I got a text message from Facebook over the weekend, Dave, and it warns me that there’s a policy violation on my account and that I need to confirm my account information. What the heck? Is it legit?
Facebook has put a lot of effort into its own Messenger service and, of course, knows your email address, so the odds that the company would send you a text message at all is pretty darn low. As with all of these sort of “warnings” or “alerts”, you can always verify by simply logging in to your account through the usual channels: If the warning you received is legitimate, there’ll be a copy of it in your Facebook inbox.
But let’s have a closer look at the message you received, because it clearly works with some people or the scammers wouldn’t be sending something of this nature to people. And yes, it’s a scam and they’re scammers. In fact, it’s what’s known as a “phishing” attack.
To start out, here’s the text message you received:
Before going any further you can tell it’s bogus: Facebook wouldn’t bother with a URL shortener like Bit.ly, it would have a facebook.com URL, right? Then there’s the phone number and the fact that it’s an anonymous text message from an unknown number…
So let’s do some detective work just in case there’s some lingering doubt that maybe, just maybe, it is legit. First off, there’s a great Web site called Check Short URL that you can use to see where a shortened URL will take you without actually clicking and going there. Helpful! Carefully type in the URL (or copy and paste)…
Then when you Expand it, you’ll find that it’s pointing to a non-Facebook URL, as you’d expect if it was a phishing attack or scam:
See that URL? m-faceb0ok-security.com. Not only the dashes, but “book” has a zero buried in it. I hope you can agree that there’s 0% chance that this is a legitimate Facebook page, even if the title of the page is “Facebook security”.
Then there’s that phone number. Where’s it from? You can find that out easily enough by doing a Google search on the phone number itself (again, copy and paste is your friend):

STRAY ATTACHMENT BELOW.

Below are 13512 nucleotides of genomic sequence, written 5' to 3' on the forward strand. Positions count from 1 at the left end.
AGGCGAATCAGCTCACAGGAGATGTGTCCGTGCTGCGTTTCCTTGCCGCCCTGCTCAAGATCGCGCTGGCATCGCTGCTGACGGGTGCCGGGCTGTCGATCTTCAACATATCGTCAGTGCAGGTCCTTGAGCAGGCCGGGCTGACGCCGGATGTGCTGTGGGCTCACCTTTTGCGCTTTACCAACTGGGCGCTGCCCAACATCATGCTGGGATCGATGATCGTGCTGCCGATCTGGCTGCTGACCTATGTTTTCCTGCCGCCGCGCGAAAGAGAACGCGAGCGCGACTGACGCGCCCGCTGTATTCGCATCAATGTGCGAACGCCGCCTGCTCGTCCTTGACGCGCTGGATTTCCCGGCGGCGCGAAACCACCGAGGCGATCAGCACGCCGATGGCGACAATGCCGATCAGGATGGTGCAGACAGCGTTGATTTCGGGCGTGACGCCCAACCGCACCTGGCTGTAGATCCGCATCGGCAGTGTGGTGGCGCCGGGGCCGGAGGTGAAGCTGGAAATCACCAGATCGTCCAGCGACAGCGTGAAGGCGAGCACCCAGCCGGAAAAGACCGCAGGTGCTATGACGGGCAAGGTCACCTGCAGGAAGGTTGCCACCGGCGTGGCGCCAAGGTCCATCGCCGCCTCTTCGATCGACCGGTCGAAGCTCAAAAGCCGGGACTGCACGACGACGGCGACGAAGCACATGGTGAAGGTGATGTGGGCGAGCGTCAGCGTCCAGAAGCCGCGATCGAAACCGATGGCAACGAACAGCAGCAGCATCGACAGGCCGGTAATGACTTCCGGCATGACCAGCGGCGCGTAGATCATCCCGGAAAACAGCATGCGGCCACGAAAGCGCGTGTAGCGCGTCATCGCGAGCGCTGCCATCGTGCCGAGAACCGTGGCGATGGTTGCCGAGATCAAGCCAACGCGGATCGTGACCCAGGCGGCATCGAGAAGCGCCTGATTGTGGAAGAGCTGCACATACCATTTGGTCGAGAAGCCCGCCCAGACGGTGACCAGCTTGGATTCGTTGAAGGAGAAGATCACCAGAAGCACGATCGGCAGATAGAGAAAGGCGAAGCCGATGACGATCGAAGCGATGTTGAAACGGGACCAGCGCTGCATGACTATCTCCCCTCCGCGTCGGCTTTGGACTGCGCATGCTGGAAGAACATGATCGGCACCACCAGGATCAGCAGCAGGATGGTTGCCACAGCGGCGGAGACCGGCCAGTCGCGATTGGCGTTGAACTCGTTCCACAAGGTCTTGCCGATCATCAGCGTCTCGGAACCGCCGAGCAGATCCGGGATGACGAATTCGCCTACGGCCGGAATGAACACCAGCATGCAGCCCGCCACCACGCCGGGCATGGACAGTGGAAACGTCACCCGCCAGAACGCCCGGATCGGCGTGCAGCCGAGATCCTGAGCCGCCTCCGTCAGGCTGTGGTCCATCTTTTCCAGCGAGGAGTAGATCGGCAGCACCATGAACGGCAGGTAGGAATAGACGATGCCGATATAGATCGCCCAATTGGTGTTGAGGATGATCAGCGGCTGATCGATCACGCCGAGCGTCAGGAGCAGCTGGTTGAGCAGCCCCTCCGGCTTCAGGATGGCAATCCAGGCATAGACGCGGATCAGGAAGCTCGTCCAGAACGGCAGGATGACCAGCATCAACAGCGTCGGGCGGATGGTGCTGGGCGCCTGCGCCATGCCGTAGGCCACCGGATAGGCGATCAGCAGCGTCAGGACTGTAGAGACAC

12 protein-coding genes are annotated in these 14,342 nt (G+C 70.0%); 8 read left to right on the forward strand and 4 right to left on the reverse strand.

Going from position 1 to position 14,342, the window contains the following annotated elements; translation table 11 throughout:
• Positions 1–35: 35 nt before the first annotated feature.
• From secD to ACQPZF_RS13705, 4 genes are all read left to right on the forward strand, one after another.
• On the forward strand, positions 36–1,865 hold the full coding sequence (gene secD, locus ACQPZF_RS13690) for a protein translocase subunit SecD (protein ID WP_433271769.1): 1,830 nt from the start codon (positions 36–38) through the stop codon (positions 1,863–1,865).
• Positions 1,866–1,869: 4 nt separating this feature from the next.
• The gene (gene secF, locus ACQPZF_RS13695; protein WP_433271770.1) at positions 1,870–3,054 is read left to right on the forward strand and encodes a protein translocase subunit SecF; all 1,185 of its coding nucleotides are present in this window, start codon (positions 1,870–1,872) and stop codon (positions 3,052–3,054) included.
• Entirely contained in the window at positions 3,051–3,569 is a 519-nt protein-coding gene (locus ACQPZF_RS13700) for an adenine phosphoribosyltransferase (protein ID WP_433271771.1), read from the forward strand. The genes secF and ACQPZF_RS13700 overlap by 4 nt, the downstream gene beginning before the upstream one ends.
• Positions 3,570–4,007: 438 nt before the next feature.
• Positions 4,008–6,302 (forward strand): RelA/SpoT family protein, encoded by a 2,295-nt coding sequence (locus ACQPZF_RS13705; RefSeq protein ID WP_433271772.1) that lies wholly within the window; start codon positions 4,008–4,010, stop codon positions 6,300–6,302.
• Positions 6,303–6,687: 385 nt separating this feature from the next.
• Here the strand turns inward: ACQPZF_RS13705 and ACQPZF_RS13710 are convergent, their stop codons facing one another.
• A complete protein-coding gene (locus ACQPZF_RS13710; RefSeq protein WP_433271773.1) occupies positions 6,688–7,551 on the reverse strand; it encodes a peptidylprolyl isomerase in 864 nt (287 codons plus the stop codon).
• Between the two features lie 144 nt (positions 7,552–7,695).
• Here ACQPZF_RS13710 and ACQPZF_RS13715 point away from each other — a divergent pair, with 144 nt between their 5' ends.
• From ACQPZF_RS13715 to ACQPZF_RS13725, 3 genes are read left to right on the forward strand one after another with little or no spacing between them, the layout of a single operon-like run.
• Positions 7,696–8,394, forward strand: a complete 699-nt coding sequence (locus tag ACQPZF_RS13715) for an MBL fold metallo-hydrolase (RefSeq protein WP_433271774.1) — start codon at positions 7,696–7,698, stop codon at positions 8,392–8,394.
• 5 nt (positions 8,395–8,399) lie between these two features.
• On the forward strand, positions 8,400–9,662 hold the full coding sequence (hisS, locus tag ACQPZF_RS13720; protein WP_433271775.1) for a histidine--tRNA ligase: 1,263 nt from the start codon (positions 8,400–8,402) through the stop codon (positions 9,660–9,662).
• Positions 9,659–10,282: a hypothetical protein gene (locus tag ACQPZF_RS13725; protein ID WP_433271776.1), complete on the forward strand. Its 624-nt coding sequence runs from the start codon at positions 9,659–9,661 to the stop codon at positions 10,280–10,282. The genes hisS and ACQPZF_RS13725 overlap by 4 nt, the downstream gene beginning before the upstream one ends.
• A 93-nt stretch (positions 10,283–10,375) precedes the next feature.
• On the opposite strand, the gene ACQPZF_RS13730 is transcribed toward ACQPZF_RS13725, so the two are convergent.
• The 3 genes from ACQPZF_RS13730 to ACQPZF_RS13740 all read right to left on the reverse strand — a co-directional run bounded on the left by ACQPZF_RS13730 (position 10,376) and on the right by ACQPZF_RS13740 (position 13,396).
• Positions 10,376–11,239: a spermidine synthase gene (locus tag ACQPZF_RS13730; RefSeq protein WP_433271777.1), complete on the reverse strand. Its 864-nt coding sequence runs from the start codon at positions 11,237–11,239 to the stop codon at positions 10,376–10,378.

Not that phone numbers can’t be trivially spoofed, but Facebook is based in Silicon Valley, California, not the quiet town of Greenwich, Connecticut.
Still, when you get a warning or alert, sometimes people act before they think – which is exactly what these phishers count on! – so let’s say you did tap or click on the shortened Bit.ly URL in the original text message. You’d get to that m-faceb0ok-security.com site and here’s what you’d see:
If you can’t read the small print, it says “For security reasons, your account will be disabled Permanently because your account has been reported by others for reasons that are not permitted on Facebook.” Grammar? Awkward. Believable? No.
As you can see above, the entire scam is about getting your email + password so they can log in and hijack your Facebook account. Probably they’d change your password and security questions so you can’t log in, then extort some money out of you to regain access to your Facebook account. Definitely not good.
Worst case scenario if you ever realize that you did get suckered by one of these scams, immediately change your account password and log out of every other device you’re on to force a login everywhere. And be careful out there, darn it. If we were all just a bit more skeptical, these scams wouldn’t work.